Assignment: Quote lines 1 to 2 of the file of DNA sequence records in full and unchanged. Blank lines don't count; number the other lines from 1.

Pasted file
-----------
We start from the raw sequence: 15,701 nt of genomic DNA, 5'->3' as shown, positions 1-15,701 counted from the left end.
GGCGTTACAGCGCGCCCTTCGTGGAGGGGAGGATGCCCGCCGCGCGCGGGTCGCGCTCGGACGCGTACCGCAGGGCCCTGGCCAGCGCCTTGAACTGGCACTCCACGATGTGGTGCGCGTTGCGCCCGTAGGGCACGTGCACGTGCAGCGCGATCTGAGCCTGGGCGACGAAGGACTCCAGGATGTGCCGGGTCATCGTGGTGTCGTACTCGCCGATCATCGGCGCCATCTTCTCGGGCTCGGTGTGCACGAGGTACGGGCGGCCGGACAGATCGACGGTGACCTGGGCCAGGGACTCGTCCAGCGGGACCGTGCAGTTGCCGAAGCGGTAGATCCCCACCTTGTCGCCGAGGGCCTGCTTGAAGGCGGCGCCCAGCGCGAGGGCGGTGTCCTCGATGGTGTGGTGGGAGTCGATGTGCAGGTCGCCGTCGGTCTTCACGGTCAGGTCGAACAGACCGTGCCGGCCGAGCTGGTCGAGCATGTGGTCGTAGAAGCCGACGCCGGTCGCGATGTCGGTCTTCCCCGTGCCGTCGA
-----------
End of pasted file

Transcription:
We start from the raw sequence: 15,701 nt of genomic DNA, 5'->3' as shown, positions 1-15,701 counted from the left end.
GGCGTTACAGCGCGCCCTTCGTGGAGGGGAGGATGCCCGCCGCGCGCGGGTCGCGCTCGGACGCGTACCGCAGGGCCCTGGCCAGCGCCTTGAACTGGCACTCCACGATGTGGTGCGCGTTGCGCCCGTAGGGCACGTGCACGTGCAGCGCGATCTGAGCCTGGGCGACGAAGGACTCCAGGATGTGCCGGGTCATCGTGGTGTCGTACTCGCCGATCATCGGCGCCATCTTCTCGGGCTCGGTGTGCACGAGGTACGGGCGGCCGGACAGATCGACGGTGACCTGGGCCAGGGACTCGTCCAGCGGGACCGTGCAGTTGCCGAAGCGGTAGATCCCCACCTTGTCGCCGAGGGCCTGCTTGAAGGCGGCGCCCAGCGCGAGGGCGGTGTCCTCGATGGTGTGGTGGGAGTCGATGTGCAGGTCGCCGTCGGTCTTCACGGTCAGGTCGAACAGACCGTGCCGGCCGAGCTGGTCGAGCATGTGGTCGTAGAAGCCGACGCCGGTCGCGATGTCGGTCTTCCCCGTGCCGTCGA